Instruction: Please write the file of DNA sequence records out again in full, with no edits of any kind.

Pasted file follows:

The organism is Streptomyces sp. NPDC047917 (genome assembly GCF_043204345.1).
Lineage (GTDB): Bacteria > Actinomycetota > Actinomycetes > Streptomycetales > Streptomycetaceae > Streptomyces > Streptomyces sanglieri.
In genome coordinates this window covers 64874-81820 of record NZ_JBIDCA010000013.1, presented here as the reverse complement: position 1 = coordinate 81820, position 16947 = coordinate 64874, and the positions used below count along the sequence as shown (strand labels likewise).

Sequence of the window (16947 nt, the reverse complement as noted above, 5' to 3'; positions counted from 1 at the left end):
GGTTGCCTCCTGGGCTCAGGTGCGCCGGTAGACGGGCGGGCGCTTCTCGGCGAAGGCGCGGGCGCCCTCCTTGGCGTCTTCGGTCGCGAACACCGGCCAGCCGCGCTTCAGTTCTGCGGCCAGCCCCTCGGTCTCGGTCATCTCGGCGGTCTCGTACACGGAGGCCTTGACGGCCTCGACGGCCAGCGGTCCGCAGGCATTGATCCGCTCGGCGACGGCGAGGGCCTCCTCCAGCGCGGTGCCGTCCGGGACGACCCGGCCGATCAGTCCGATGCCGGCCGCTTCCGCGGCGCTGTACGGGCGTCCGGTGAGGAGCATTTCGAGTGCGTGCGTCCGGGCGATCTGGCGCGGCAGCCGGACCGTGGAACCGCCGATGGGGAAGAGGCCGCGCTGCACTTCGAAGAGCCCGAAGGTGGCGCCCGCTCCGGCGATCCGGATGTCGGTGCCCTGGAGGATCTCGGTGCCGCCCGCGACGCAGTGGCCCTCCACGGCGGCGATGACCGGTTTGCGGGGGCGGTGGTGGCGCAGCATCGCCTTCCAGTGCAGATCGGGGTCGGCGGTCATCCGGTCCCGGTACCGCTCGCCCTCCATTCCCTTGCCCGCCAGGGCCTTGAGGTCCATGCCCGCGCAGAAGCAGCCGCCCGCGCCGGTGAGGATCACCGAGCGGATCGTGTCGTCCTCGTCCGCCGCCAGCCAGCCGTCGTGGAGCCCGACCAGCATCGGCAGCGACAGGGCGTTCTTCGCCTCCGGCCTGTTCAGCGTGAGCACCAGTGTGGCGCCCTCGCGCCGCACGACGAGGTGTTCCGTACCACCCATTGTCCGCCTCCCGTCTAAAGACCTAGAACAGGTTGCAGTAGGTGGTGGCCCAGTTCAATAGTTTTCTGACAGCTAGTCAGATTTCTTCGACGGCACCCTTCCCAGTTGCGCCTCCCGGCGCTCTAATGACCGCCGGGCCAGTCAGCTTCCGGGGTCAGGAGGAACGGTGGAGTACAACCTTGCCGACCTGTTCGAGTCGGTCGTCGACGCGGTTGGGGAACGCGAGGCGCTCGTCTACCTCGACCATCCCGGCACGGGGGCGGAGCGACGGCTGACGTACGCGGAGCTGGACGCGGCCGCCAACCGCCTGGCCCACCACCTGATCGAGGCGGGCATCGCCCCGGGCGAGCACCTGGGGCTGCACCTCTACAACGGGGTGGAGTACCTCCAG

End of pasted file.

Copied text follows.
The organism is Streptomyces sp. NPDC047917 (genome assembly GCF_043204345.1).
Lineage (GTDB): Bacteria > Actinomycetota > Actinomycetes > Streptomycetales > Streptomycetaceae > Streptomyces > Streptomyces sanglieri.
In genome coordinates this window covers 64874-81820 of record NZ_JBIDCA010000013.1, presented here as the reverse complement: position 1 = coordinate 81820, position 16947 = coordinate 64874, and the positions used below count along the sequence as shown (strand labels likewise).

Sequence of the window (16947 nt, the reverse complement as noted above, 5' to 3'; positions counted from 1 at the left end):
GGTTGCCTCCTGGGCTCAGGTGCGCCGGTAGACGGGCGGGCGCTTCTCGGCGAAGGCGCGGGCGCCCTCCTTGGCGTCTTCGGTCGCGAACACCGGCCAGCCGCGCTTCAGTTCTGCGGCCAGCCCCTCGGTCTCGGTCATCTCGGCGGTCTCGTACACGGAGGCCTTGACGGCCTCGACGGCCAGCGGTCCGCAGGCATTGATCCGCTCGGCGACGGCGAGGGCCTCCTCCAGCGCGGTGCCGTCCGGGACGACCCGGCCGATCAGTCCGATGCCGGCCGCTTCCGCGGCGCTGTACGGGCGTCCGGTGAGGAGCATTTCGAGTGCGTGCGTCCGGGCGATCTGGCGCGGCAGCCGGACCGTGGAACCGCCGATGGGGAAGAGGCCGCGCTGCACTTCGAAGAGCCCGAAGGTGGCGCCCGCTCCGGCGATCCGGATGTCGGTGCCCTGGAGGATCTCGGTGCCGCCCGCGACGCAGTGGCCCTCCACGGCGGCGATGACCGGTTTGCGGGGGCGGTGGTGGCGCAGCATCGCCTTCCAGTGCAGATCGGGGTCGGCGGTCATCCGGTCCCGGTACCGCTCGCCCTCCATTCCCTTGCCCGCCAGGGCCTTGAGGTCCATGCCCGCGCAGAAGCAGCCGCCCGCGCCGGTGAGGATCACCGAGCGGATCGTGTCGTCCTCGTCCGCCGCCAGCCAGCCGTCGTGGAGCCCGACCAGCATCGGCAGCGACAGGGCGTTCTTCGCCTCCGGCCTGTTCAGCGTGAGCACCAGTGTGGCGCCCTCGCGCCGCACGACGAGGTGTTCCGTACCACCCATTGTCCGCCTCCCGTCTAAAGACCTAGAACAGGTTGCAGTAGGTGGTGGCCCAGTTCAATAGTTTTCTGACAGCTAGTCAGATTTCTTCGACGGCACCCTTCCCAGTTGCGCCTCCCGGCGCTCTAATGACCGCCGGGCCAGTCAGCTTCCGGGGTCAGGAGGAACGGTGGAGTACAACCTTGCCGACCTGTTCGAGTCGGTCGTCGACGCGGTTGGGGAACGCGAGGCGCTCGTCTACCTCGACCATCCCGGCACGGGGGCGGAGCGACGGCTGACGTACGCGGAGCTGGACGCGGCCGCCAACCGCCTGGCCCACCACCTGATCGAGGCGGGCATCGCCCCGGGCGAGCACCTGGGGCTGCACCTCTACAACGGGGTGGAGTACCTCCAG